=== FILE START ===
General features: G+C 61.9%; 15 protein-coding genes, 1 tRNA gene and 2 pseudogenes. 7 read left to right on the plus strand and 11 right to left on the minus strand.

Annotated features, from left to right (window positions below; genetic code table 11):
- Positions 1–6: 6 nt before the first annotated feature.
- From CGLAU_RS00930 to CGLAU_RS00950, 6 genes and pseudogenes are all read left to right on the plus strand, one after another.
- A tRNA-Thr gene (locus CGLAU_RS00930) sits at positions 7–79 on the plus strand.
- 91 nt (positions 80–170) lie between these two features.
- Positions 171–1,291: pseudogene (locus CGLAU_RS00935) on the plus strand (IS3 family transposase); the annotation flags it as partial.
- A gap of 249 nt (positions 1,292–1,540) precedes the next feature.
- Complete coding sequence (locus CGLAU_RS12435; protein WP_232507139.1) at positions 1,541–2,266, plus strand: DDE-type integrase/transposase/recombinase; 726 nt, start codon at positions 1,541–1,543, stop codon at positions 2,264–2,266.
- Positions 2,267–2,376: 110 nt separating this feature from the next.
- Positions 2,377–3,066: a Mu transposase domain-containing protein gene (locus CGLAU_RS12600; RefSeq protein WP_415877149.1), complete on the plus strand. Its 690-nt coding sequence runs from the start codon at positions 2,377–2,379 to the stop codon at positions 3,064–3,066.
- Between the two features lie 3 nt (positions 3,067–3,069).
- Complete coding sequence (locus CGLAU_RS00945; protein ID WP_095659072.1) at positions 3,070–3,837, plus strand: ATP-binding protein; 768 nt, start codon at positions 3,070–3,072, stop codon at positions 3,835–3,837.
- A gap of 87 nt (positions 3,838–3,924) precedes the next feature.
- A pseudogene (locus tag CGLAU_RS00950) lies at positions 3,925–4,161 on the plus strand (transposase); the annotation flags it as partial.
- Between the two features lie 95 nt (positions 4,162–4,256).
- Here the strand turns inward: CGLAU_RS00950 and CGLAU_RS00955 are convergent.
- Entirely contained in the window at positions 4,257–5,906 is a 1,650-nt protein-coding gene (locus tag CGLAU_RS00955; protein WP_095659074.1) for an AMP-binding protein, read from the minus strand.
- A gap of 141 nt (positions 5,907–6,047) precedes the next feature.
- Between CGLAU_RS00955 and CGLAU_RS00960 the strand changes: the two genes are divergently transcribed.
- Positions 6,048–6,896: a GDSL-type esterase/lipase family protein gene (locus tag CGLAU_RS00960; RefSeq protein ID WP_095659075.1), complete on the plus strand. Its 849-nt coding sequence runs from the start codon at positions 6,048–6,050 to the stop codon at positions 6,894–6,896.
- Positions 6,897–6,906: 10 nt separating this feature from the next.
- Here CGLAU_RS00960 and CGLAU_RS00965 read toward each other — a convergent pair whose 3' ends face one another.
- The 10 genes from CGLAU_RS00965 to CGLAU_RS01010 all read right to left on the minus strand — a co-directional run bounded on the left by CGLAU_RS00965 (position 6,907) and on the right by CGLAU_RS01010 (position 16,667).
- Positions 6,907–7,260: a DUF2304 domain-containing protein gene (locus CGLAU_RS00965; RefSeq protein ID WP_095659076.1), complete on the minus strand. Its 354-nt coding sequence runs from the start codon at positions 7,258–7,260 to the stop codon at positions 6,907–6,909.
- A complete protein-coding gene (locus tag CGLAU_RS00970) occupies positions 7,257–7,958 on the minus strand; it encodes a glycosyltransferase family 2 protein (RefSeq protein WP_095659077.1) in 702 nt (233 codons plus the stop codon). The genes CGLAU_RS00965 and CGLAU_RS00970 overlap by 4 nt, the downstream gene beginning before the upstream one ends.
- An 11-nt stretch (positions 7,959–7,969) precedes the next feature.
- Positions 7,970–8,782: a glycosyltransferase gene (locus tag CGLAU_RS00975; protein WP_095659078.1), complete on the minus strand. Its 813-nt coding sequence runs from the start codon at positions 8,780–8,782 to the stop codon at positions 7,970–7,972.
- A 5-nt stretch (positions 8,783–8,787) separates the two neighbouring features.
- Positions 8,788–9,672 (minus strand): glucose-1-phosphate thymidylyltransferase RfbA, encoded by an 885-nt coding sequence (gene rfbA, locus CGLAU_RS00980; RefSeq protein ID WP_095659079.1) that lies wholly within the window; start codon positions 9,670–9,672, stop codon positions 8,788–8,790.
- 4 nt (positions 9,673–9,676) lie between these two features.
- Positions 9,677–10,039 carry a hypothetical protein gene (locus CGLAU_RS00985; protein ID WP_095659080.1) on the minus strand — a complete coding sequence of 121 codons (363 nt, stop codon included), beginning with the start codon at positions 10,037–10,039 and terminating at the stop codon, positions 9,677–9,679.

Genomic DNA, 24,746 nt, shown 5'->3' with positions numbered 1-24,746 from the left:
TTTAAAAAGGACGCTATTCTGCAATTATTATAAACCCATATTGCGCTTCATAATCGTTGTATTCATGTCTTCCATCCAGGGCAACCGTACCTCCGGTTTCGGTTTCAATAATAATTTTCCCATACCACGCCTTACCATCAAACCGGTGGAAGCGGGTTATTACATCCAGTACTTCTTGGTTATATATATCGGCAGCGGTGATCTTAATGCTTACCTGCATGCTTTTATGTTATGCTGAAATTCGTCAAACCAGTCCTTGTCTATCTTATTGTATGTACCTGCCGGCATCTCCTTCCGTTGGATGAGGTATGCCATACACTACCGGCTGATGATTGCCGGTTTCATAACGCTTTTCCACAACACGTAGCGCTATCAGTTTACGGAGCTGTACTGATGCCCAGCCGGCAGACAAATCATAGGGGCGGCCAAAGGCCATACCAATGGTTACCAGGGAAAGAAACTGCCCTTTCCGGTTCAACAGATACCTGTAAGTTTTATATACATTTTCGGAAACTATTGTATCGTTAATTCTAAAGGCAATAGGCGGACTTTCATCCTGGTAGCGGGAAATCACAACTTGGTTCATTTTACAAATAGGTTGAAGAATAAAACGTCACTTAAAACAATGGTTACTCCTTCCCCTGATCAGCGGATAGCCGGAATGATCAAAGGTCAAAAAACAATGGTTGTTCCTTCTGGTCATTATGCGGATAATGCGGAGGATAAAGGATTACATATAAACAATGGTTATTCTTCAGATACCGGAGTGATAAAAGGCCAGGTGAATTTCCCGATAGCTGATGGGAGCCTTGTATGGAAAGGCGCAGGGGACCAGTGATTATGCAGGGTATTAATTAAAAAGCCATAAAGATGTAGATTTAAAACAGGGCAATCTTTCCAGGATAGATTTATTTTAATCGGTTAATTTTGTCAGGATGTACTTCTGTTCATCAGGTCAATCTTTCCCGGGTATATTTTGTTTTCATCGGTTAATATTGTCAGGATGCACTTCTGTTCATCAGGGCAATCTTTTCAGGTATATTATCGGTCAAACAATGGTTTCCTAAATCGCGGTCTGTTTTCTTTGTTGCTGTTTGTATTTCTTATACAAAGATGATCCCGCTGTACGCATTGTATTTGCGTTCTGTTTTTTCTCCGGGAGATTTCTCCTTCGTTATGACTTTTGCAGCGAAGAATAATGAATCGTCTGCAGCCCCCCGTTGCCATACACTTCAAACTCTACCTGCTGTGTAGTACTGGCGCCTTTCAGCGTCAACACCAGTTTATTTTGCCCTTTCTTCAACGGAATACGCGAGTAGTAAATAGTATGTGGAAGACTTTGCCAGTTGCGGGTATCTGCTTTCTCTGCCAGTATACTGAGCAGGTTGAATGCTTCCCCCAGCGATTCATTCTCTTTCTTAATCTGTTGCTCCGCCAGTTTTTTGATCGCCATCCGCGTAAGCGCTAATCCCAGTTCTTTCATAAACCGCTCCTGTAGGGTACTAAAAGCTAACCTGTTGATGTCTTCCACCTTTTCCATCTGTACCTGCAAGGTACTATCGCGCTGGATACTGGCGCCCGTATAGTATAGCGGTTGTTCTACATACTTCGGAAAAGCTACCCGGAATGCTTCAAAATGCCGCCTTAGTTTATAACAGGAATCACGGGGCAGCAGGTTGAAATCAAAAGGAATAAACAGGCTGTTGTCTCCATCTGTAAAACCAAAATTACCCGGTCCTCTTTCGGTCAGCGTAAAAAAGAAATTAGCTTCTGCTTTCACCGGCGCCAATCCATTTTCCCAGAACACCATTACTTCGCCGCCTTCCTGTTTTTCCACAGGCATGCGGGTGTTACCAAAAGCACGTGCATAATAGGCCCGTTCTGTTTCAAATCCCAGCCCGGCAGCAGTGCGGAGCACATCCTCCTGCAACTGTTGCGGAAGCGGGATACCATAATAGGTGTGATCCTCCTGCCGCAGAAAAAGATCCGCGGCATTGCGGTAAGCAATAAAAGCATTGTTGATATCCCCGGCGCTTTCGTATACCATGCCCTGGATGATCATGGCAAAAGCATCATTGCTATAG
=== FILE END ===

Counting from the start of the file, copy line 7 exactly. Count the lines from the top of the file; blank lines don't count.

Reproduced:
- Positions 171–1,291: pseudogene (locus CGLAU_RS00935) on the plus strand (IS3 family transposase); the annotation flags it as partial.